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The big business news last week was that Facebook is going public with an initial public offering (IPO) that is likely to place the market value of the company in the range of $100 billion. This price would put Facebook among the corporate giants in terms of market value.
By comparison, Goldman Sachs, of vampire squid fame, has a market value of $55 billion. Ford’s market value is less than $16 billion. With its current market value near $106 billion, Facebook would even give a serious run to Verizon, the giant telephone company.
While the implied value of Facebook is impressive, a question that was raised in several stories was whether the company would really be worth this much money. Some simple back of the envelope calculations show that Facebook would have to gain an enormous share of advertising expenditures over the next 5-10 years in order to generate the sort of profits needed to justify this current price.
Of course that doesn’t mean it’s impossible; Google went public with a very high market capitalization in 2004. Less than eight years later its stock price has gone up by a factor of six. Someone would want to do some serious homework before ruling out the possibility that Facebook is actually worth its current stock price.
At the same time, there have been numerous cases of companies becoming market darlings when they were most definitely not worth the price. The best example of a failed market darling is probably the Internet giant AOL, which had a peak market value of over $220 billion in 2000. The price tag for AOL today is $1.8 billion.
In the case of AOL, the founders managed to cash out before things went sour. It used its stock to buy Time-Warner, one of the largest media companies in the world. In effect, AOL got Time-Warner to sell itself for nothing, since the value of the AOL stock used in the purchase would soon be a tiny fraction of the value of Time-Warner.
The big losers in that story were the shareholders of Time-Warner, who saw a big hit to the value of their holdings. Needless to say, the executives who engineered the give-away of Time-Warner did just fine, walking away with tens of millions of dollars.
And the top executives at AOL, most notably Steve Case, its co-founder, also did fine. The deal allowed Case to walk away with billions of dollars, making him one of the country’s richest people.
Suppose that Facebook ends up looking more like AOL than Google; who would be the losers and who would be the winners? Well, the losers would be the people who jumped on the stock near its peak. If it turns out that Facebook is just an overnight sensation that is either unable to hold onto its market share or to effectively turn its massive social networking franchise into a money making outfit, then people buying its stock near its IPO price will have thrown much of their money in the garbage.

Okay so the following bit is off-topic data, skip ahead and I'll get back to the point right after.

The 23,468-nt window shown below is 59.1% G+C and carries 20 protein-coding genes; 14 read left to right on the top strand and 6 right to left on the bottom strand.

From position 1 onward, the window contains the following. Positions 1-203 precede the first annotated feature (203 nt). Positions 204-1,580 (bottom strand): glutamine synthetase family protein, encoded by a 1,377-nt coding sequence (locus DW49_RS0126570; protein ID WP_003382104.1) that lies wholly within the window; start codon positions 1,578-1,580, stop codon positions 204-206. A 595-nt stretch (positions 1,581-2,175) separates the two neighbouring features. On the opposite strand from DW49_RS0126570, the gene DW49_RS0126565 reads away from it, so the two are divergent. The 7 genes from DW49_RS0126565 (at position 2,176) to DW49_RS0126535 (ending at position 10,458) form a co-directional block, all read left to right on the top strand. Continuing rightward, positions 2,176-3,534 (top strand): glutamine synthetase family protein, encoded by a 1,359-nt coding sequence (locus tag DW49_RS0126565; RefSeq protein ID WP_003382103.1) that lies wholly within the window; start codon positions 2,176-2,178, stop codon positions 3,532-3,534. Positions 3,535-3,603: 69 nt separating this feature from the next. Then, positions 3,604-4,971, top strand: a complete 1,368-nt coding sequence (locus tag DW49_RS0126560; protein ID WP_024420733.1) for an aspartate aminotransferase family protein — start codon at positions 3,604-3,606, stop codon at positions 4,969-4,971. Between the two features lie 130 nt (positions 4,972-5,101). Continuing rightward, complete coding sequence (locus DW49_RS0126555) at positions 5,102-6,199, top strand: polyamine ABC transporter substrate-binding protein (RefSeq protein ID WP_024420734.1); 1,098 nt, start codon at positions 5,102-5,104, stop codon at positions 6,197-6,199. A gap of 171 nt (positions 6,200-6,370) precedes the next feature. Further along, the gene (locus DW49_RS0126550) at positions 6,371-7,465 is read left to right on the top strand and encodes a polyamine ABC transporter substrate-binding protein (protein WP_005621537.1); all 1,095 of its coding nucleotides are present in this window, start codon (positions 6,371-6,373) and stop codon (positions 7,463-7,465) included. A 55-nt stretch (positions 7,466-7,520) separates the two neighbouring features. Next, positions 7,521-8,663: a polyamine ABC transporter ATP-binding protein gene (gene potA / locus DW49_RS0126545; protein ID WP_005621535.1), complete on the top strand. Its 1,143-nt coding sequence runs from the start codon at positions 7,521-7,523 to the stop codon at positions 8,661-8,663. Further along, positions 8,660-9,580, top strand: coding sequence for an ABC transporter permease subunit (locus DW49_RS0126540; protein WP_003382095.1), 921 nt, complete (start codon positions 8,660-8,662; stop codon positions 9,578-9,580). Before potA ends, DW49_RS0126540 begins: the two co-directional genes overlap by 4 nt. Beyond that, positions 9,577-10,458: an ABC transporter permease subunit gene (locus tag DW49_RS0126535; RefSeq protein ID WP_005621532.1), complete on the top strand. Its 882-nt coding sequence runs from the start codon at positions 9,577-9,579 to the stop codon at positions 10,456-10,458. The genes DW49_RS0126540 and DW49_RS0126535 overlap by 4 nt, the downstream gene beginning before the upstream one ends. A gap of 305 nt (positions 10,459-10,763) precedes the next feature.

If individual investors knowingly take this risk and end up losing, that is the way markets are supposed to work. Insofar as the purchasers are institutional investors who end up losing money for pension funds, university endowments, or mutual funds in 401(k)s, it will raise serious questions as to whether the managers of these funds were doing their homework or just got caught up in investment fads, as they have so many times in the past.
On the other side we have the early Facebook employees who will walk away with millions, and of course its founder, Mark Zuckerberg, who stands to walk away with tens of billions. At a time when there is new attention being focused on inequality and the 1 percent, it is interesting to ask what Mr. Zuckerberg — who stands to rank at the very top of the 1 percent — has done for his money.
If it turns out that Facebook goes the AOL route, then Zuckerberg will effectively be the P.T. Barnum of the social media economy. He will have succeeded in creating incredible excitement and buzz that led people to voluntarily give him their money for nothing.
The result will be that many people will be somewhat poorer and Zuckerberg will be incredibly wealthy. He will be able to buy whatever he and his friends and family might want as long as he lives. He will be able to promote whatever philosophy he likes (e.g. school reform based on test scores) through charitable donations and political contributions. And, the media will treat him as a person with brilliant insights for the rest of us on how to run the country and live our lives until the day he dies.
This is a process whereby we redistribute money upward to the very rich. In this case, the key actors are highly paid money managers who don’t know anything about managing money, just as in the AOL case it was incompetent executives at Time-Warner. In a properly working market economy these people would pay an enormous price for such disastrous incompetence, but that doesn’t describe our current economy.
Of course we can always hope that Facebook is really worth its market price.
Dean Baker is the co-director of the Center for Economic and Policy Research (CEPR). He is the author of Plunder and Blunder: The Rise and Fall of the Bubble Economy and False Profits: Recoverying From the Bubble Economy.
This article originally appeared Al Jazeera.